For the third time, and in conclusion, let me underline that I'm not claiming that any of this implies that David Laws should not be punished for his expense claim faults. He should be humbled in front of the House and repay every penny that should not have been taken. After that, though, I'd rather let the voters of Yeovil decide whether or not he should be removed from the Chamber.

Whatever happened to that rather excellent Tory initiative on voter recall?

Graeme Archer is a regular contributor to ConservativeHome hoping to remain on the Tory party official candidates' list. In real life he is a statistician. On Twitter he's @graemearcher.

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The problems with ending encryption to fight terrorism

Forcing tech firms to create a "backdoor" to access messages would be a gift to cyber-hackers.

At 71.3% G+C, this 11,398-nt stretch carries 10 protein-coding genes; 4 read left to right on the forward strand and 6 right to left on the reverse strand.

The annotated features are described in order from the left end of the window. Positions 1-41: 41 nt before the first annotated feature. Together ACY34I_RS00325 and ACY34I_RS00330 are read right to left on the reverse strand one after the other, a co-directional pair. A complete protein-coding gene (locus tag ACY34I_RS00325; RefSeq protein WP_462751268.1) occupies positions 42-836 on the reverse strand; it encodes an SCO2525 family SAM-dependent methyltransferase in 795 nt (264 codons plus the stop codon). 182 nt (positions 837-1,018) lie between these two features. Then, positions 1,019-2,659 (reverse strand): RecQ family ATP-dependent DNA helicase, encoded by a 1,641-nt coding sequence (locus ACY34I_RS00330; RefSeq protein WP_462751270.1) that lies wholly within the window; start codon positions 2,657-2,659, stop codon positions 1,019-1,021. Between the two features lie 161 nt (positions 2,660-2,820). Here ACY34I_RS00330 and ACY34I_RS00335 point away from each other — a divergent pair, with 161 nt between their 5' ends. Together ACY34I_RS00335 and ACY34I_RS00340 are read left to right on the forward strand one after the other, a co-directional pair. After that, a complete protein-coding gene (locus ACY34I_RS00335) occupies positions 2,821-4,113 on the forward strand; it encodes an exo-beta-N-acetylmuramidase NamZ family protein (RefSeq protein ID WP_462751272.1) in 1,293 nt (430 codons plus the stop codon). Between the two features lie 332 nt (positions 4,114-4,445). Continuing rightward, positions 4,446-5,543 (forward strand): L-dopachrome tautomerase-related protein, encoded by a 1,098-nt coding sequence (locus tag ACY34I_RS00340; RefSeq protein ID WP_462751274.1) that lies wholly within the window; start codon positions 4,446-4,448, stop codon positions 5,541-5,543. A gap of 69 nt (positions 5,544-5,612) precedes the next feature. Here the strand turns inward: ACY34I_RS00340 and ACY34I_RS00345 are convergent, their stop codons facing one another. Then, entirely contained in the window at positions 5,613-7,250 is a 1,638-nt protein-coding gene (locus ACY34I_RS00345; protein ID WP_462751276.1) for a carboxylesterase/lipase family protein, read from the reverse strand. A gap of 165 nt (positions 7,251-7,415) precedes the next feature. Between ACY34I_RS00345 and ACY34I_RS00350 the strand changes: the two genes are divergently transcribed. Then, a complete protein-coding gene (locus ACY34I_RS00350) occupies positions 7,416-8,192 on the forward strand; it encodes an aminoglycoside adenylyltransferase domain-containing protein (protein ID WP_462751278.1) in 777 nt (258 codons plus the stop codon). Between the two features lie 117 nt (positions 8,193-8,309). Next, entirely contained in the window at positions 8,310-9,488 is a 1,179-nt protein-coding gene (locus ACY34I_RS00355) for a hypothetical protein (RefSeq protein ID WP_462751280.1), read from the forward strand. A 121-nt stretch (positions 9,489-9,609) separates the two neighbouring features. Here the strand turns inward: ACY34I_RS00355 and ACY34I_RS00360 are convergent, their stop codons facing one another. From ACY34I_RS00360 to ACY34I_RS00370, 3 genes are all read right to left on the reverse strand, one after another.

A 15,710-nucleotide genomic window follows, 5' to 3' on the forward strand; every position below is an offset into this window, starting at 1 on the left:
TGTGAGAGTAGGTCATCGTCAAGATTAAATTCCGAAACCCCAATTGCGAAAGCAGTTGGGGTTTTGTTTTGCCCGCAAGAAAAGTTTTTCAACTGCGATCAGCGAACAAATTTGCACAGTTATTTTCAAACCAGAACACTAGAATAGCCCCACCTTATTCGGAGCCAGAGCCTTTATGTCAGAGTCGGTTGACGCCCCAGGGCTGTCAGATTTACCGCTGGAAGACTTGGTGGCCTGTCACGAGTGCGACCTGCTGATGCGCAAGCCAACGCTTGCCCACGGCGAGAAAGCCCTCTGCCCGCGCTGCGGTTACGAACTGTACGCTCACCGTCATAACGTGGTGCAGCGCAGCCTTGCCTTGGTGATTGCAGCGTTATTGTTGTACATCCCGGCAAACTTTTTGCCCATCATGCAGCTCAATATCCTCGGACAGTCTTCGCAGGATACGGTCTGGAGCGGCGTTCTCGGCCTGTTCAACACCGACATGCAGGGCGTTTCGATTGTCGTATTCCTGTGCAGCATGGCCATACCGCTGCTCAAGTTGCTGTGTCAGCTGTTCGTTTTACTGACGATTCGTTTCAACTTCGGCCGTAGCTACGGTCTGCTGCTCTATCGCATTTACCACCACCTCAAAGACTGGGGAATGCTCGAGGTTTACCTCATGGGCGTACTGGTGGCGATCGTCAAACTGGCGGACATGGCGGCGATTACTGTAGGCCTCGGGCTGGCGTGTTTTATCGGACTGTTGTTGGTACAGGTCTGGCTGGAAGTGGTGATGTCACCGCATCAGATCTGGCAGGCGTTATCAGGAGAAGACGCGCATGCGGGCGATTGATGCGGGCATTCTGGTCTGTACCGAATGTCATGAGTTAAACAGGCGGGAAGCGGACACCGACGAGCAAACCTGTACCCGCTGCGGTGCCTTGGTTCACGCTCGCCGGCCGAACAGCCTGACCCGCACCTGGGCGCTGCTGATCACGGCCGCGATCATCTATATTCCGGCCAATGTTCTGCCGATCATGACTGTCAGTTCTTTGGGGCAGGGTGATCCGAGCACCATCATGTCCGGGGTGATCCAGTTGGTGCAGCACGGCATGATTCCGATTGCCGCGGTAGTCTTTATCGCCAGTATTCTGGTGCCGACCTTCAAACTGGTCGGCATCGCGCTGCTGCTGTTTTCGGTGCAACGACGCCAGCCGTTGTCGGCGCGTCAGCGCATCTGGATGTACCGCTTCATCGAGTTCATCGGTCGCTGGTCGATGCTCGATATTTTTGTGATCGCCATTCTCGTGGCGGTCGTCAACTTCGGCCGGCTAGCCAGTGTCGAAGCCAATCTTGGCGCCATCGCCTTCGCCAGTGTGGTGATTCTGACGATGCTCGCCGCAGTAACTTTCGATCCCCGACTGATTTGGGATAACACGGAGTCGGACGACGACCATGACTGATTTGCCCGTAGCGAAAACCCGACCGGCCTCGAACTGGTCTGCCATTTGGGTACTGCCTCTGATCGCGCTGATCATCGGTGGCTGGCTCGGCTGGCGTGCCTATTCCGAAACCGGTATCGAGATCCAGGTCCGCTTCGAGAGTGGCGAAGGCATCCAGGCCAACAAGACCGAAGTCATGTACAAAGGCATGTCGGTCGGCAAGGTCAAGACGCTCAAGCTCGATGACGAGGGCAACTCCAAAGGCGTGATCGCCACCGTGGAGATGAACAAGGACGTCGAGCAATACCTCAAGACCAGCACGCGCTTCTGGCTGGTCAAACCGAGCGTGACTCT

The UK has endured its worst terrorist atrocity since 7 July 2005 and the threat level has been raised to "critical" for the first time in a decade. Though election campaigning has been suspended, the debate over potential new powers has already begun.

Today's Sun reports that the Conservatives will seek to force technology companies to hand over encrypted messages to the police and security services. The new Technical Capability Notices were proposed by Amber Rudd following the Westminster terrorist attack and a month-long consultation closed last week. A Tory minister told the Sun: "We will do this as soon as we can after the election, as long as we get back in. The level of threat clearly proves there is no more time to waste now. The social media companies have been laughing in our faces for too long."

Put that way, the plan sounds reasonable (orders would be approved by the home secretary and a senior judge). But there are irrefutable problems. Encryption means tech firms such as WhatsApp and Apple can't simply "hand over" suspect messages - they can't access them at all. The technology is designed precisely so that conversations are genuinely private (unless a suspect's device is obtained or hacked into). Were companies to create an encryption "backdoor", as the government proposes, they would also create new opportunities for criminals and cyberhackers (as in the case of the recent NHS attack).